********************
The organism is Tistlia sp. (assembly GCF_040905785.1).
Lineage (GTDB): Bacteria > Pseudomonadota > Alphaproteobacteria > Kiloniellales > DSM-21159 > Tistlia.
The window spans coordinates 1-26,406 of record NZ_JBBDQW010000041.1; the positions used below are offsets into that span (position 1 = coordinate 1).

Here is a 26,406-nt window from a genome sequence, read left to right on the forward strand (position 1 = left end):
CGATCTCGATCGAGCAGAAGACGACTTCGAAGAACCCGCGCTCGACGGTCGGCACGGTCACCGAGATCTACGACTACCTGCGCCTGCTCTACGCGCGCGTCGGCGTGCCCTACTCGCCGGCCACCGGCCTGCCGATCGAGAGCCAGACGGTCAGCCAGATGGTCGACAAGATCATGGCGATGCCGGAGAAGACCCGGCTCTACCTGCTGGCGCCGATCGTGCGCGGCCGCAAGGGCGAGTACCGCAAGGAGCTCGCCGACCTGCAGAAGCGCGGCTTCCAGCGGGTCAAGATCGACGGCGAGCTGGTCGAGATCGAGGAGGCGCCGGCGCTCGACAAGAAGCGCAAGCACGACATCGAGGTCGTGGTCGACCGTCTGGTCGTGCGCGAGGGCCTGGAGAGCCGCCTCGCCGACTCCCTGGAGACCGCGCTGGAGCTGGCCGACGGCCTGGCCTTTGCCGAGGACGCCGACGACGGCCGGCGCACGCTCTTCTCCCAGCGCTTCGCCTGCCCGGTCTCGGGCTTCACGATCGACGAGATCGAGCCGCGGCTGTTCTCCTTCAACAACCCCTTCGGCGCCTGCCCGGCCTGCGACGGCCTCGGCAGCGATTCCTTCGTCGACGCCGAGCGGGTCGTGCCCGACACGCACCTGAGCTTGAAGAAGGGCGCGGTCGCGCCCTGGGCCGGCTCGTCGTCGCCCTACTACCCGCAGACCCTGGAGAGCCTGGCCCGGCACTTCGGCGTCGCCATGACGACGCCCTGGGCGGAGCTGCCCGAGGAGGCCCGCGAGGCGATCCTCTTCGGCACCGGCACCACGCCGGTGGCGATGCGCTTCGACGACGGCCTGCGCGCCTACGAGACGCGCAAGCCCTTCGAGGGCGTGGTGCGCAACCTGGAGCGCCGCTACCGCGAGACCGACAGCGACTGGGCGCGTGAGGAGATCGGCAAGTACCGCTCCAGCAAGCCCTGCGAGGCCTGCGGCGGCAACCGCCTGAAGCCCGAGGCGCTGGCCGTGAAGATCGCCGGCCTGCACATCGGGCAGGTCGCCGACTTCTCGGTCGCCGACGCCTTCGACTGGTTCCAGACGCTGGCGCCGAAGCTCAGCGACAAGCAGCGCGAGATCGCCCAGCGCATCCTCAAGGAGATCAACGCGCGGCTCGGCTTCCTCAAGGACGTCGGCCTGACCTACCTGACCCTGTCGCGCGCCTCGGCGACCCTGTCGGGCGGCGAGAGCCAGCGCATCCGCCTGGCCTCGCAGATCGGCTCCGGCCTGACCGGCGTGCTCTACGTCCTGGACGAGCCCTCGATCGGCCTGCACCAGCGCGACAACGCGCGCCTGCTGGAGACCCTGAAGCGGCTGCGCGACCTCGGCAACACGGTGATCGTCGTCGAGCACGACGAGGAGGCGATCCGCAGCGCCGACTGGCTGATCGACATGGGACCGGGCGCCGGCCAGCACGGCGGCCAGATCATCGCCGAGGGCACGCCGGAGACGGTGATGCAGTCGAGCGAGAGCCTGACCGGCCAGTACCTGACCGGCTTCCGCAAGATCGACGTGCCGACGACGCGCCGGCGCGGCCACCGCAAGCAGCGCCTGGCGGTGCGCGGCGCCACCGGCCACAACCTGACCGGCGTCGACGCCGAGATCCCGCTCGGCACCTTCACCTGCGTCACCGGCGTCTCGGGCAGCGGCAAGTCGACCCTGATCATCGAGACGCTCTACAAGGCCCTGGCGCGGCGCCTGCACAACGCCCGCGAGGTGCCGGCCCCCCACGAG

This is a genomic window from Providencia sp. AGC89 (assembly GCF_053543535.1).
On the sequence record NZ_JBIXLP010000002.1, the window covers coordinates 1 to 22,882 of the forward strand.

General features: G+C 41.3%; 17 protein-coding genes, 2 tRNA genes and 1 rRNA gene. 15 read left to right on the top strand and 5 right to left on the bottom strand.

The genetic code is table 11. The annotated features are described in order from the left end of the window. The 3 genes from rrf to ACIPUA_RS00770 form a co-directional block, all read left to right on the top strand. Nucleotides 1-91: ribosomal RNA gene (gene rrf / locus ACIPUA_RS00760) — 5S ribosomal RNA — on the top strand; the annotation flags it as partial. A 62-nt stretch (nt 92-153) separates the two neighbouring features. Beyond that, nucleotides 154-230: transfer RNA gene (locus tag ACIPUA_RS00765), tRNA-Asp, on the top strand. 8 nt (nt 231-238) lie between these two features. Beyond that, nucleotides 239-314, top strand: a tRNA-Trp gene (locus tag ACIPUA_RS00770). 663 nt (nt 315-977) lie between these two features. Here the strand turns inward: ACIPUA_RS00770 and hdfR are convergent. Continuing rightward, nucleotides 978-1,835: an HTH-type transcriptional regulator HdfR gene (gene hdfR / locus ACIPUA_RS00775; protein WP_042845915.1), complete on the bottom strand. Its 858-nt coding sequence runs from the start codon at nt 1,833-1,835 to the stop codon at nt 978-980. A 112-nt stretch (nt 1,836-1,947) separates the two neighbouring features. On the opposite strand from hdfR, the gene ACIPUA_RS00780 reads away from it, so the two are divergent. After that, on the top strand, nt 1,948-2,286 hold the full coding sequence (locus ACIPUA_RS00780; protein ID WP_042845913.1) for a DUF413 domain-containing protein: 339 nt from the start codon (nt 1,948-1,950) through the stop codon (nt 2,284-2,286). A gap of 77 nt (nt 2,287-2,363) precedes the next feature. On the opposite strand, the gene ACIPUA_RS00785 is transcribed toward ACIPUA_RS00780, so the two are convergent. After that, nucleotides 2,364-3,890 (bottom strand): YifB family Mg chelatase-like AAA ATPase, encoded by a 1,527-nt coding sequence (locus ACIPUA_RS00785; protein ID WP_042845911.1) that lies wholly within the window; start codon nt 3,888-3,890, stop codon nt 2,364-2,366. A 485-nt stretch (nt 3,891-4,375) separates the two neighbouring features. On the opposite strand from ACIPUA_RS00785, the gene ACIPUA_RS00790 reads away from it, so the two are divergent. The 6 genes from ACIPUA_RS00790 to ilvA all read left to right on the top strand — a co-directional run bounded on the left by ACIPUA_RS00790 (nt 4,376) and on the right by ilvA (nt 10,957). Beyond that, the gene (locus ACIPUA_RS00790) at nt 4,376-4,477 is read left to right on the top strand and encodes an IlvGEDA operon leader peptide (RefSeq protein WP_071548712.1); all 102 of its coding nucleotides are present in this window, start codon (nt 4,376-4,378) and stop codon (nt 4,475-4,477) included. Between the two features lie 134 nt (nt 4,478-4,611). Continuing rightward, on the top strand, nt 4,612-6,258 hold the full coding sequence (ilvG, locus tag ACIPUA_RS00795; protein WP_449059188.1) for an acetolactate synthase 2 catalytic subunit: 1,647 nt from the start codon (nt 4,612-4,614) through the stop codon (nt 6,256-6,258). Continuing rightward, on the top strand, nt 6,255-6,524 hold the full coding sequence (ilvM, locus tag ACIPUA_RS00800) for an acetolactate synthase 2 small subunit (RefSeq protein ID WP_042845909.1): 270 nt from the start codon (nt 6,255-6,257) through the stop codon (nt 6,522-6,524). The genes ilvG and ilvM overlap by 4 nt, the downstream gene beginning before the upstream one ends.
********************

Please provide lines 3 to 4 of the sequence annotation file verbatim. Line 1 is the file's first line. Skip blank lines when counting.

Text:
The window spans coordinates 1-26,406 of record NZ_JBBDQW010000041.1; the positions used below are offsets into that span (position 1 = coordinate 1).

Here is a 26,406-nt window from a genome sequence, read left to right on the forward strand (position 1 = left end):